How to Evaluate Your Tennis Game After Losing a Match
Do you see a loss as a failure? More importantly, after a loss do you FEEL as if you failed?
Many tennis players feel totally dejected after losing a match. For these players, it makes no difference if they lost to a lower ranked opponent or the best tennis player in the world…
When you judge your performance by wins and losses, your confidence will yo-yo up and down.
A common challenge for tennis players–who respond to our Mental Game of Tennis Needs Survey–is how to keep confidence and composure despite losing.
“How do I not get frustrated over mistakes or losses?”
Evaluating your performance in a kinder way can help you. When you lose, you become your harshest critic, “My serve was horrible. My return game was pathetic, I’m too slow, I can’t win against opponents who are close to my ranking.”
Beating yourself up over mistakes and losses negates any part of your game that was strong and positive. Berating yourself hurts confidence and gives you ZERO feedback on aspects of your game that you could improve for future matches.
When you base success on wins and losses, your confidence rides the confidence roller coaster. When you win, your confidence will be high. When you lose, your confidence will be low.
When confidence is low after a loss and frustration is high, you will lack the necessary motivation to train for the next tournament.
Whether you win or lose, you can always find positive takeaways as long as you evaluate your game objectively. Objective evaluation of a match helps keep you confident and focused on your goals.
For example, Serena Williams is chasing a record (24 career singles Grand Slam titles) set by Mary Court in the mid-70s. Heading into the 2020 US Open, Williams had earned 23 Grand Slam titles with her last Grand Slam finals victory coming in 2017.
Unfortunately, Serena fell short of her goal at the 2020 US Open semifinals, losing her semi-final match to Victoria Azarenka, 1-6, 6-3, 6-3. In her post-match interview, Williams maintained her perspective and objectivity when evaluating her performance.
Objective evaluation keeps Serena confident and playing at an elite level at the age of 39.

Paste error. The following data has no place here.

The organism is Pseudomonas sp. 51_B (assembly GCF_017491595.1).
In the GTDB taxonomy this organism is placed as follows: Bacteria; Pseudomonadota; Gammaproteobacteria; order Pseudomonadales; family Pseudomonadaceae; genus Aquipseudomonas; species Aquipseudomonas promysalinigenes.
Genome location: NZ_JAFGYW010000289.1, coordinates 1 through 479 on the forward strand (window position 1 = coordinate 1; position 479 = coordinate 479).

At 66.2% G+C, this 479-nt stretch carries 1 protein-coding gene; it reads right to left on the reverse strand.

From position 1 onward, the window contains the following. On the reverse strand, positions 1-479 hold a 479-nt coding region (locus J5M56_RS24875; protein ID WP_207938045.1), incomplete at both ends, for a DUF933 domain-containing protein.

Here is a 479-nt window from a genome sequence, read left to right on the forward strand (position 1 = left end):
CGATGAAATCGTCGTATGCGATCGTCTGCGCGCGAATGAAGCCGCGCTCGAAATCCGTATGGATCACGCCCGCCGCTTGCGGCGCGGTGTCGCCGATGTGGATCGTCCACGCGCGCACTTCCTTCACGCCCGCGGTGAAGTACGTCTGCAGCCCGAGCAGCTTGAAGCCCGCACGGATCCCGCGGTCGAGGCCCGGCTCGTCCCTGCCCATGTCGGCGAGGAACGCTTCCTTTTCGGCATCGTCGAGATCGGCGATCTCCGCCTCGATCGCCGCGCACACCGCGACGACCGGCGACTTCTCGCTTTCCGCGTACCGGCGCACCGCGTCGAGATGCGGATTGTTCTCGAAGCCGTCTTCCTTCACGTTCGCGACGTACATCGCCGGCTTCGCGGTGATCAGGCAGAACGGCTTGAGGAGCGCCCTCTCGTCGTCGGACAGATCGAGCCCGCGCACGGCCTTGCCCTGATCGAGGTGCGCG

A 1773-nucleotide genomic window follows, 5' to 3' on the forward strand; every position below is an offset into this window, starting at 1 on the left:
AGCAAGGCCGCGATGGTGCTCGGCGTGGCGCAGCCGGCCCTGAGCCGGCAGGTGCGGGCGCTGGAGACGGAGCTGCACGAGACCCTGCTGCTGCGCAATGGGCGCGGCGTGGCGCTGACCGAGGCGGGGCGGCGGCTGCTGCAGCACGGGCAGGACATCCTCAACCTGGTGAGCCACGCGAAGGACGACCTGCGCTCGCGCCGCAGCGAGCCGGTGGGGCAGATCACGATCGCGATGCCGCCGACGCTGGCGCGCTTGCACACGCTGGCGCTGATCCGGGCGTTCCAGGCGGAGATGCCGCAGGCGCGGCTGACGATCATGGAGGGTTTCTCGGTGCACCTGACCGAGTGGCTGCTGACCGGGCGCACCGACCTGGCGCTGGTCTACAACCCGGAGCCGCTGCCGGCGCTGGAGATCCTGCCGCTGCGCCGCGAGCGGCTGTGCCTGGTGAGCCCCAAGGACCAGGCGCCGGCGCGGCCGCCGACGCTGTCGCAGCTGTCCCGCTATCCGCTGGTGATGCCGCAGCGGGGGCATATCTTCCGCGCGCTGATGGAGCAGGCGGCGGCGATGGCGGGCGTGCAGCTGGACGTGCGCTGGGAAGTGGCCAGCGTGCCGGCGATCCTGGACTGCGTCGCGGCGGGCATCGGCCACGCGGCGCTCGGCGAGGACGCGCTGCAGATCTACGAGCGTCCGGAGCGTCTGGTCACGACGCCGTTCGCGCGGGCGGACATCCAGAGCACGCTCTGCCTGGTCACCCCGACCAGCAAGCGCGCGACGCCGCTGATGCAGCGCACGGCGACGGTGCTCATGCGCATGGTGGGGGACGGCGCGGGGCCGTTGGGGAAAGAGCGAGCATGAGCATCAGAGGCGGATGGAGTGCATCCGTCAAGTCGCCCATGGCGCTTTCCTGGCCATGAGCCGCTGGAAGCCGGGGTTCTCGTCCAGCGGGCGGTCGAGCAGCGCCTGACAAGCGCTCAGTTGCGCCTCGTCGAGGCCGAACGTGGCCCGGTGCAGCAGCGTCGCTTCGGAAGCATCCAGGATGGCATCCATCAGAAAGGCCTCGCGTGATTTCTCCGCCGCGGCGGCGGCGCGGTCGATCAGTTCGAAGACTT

SERENA: “Maybe I took a little too much off the gas pedal at some point… it’s obviously disappointing. At the same time, you know, I did what I could today. I feel like other times I’ve been close and I could have done better. Today I felt like I gave a lot.”
Serena evaluates her game by seeing the larger picture. Serena was not happy about losing, but she identified something she needs to do differently in future matches (keeping her foot on the pedal) and credits herself for the positives from the match (her effort).
How to Use an Objective Post-match Evaluation:
Improving your game requires objectivity. Objectivity puts your performance in perspective and keeps confidence stable. Dwelling on your shortcomings doesn’t.
How do you assess your performance objectively? Start with numbers that you can’t deny. For example, look at your statistics, such as first serve percentage or first serve points won.
You also want to assess your mental game as well without being critical of yourself. How well did you focus on one point at a time, for example? Did you let go of mistakes quickly? Did you follow your service routine?
After you assess your game, move on to growth and how you will improve in the next week of practice.
Learn Proven Tennis Mental Game Strategies To Perform Your Best On The Court!
Are you (or your players) performing up to your ability in competition?
Do you bring your best and most confident game to matches?
I often hear players complain about the following problems when they play in matches…
“I get so tight or tense before matches that I can’t think straight or have any rhythm in my game.”
“I get so frustrated with hitting bad shots or with errors and it snowballs.”
“I expect so much when I play that I unravel and lose confidence when the match does not go as planned.”
“My confidence seems to disappear when I go from practice to matches and I don’t know why.”
Successful tennis players have learned how to perform with ultimate confidence in tournaments.
If you are ready to improve your mental toughness and perform with ultimate self-confidence in matches, Tennis Confidence: Mental Toughness For Tournament Players can help you do this!
- Players: Learn how to take control of your confidence, focus your best, and win more close matches.
- Parents: Help boost your junior tennis player’s confidence for tournaments. Just load the program on your player’s IPod!
- Coaches: Boost your team’s confidence using simple, proven mental strategies.
- Instructors: Learn how to give your students the mental game advantage.
Use Tennis Confidence to help boost your mental toughness in tennis and discover powerful and proven mental game strategies that have helped professional athletes win!
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